For immediate release: Tuesday, Sept. 3, 2013
Statement by Barbara Dorris of St. Louis, Outreach Director of SNAP, the Survivors Network of those Abused by Priests (314 862 7688 home, 314 503 0003 cell, SNAPdorris@gmail.com)
Today’s AP report about whether and when Milwaukee Catholic officials did and didn’t call police about predator priests is inherently flawed. It’s based solely on information from church staff.
Reporting known or suspected abuse is the bare minimum. What bishops virtually never do it take real steps to help law enforcement convict predator priests.
When abuse reports or admissions surface against clerics, bishops should promptly hold a news conference and beg victims, witnesses and whistleblowers to call police. They should personally go to each parish or school where the accused worked and beg those with knowledge or suspicions to call police.
They should post notices on every parish website and in every church bulletin and make pulpit announcements everywhere, urging victims, witnesses and whistleblowers to contact law enforcement. And they should immediately give every single piece of written information about the accused to police.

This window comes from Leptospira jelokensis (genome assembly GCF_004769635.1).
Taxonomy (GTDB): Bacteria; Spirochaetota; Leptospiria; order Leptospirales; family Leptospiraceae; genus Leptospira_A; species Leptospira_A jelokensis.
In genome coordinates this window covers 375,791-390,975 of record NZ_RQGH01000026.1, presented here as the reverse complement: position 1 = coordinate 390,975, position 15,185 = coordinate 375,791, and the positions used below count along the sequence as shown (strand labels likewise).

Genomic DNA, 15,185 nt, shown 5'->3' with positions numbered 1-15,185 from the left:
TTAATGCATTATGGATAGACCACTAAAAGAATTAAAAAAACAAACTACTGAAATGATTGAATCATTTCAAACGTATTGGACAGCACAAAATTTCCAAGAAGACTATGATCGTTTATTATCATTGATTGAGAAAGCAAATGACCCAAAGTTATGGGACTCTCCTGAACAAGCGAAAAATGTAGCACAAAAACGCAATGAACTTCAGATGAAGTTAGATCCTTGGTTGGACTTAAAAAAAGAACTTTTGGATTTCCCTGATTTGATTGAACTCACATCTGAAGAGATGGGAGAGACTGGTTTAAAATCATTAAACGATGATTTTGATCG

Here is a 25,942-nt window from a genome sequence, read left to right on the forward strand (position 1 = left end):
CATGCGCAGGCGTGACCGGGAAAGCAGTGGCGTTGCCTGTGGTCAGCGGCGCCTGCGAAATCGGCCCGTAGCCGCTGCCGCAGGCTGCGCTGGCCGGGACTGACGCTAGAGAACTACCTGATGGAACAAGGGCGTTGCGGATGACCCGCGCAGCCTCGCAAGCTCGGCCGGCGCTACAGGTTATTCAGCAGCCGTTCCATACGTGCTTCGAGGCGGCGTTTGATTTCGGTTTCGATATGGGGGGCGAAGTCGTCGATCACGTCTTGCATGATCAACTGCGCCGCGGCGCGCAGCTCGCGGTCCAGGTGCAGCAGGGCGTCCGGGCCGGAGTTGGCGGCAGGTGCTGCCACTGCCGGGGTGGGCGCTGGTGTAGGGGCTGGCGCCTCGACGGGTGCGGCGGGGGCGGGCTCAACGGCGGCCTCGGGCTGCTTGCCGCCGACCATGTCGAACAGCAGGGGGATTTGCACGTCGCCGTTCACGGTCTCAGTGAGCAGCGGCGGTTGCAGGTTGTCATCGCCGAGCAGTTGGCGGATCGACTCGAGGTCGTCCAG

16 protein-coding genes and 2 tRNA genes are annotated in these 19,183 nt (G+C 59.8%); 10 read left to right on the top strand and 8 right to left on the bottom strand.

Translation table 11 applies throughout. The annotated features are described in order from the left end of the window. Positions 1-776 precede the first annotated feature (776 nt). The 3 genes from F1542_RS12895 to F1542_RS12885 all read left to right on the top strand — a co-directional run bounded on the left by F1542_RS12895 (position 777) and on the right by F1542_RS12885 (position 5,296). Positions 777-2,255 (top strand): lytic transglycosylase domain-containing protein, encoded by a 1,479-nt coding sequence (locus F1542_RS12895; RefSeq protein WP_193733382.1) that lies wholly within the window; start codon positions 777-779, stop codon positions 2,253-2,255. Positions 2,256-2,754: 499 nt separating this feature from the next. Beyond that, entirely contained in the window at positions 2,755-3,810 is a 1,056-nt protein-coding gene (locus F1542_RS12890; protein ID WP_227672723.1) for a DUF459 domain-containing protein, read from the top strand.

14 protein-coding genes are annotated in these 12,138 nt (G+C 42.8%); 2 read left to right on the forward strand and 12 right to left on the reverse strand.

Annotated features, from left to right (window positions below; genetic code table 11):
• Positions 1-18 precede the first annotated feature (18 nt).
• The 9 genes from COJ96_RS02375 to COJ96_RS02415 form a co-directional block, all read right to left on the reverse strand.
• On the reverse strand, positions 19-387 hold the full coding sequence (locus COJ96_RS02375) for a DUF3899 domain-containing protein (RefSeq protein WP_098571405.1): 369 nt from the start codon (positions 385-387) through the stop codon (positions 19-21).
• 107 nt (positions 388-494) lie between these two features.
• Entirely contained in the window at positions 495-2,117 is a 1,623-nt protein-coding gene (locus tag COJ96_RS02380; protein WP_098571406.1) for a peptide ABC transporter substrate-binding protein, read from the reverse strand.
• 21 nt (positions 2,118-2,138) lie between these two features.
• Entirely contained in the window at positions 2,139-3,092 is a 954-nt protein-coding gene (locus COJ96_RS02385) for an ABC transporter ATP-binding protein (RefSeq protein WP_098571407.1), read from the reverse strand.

But virtually no Catholic official has ever done this.
Finally, bishops almost always fight against reforms of archaic-predator friendly child sex abuse laws that make it harder for victims, police and prosecutors to get and keep predators locked up. (In fact, in the 1990s, high ranking Catholic officials lobbied successfully against including clergy as mandated reporters of child sex crimes. And more recently, they’ve lobbied against reforms that would enable more child sex abuse victims – of any predators, not just predator priests - to expose predators in court.)
That’s what a caring shepherd should do.
And it’s disingenuous – and irresponsible – for church officials to claim they kept silent about dangerous criminals to protect the privacy of victims. ("We always felt that if an adult wanted to report it, they could do it themselves," said one of Archbishop Jerome Listecki’s public relations team.) We suspect that if a pastor caught a layperson stealing church funds, top archdiocesan staff would focus on stopping, solving and deterring crimes, not on the privacy of those involved.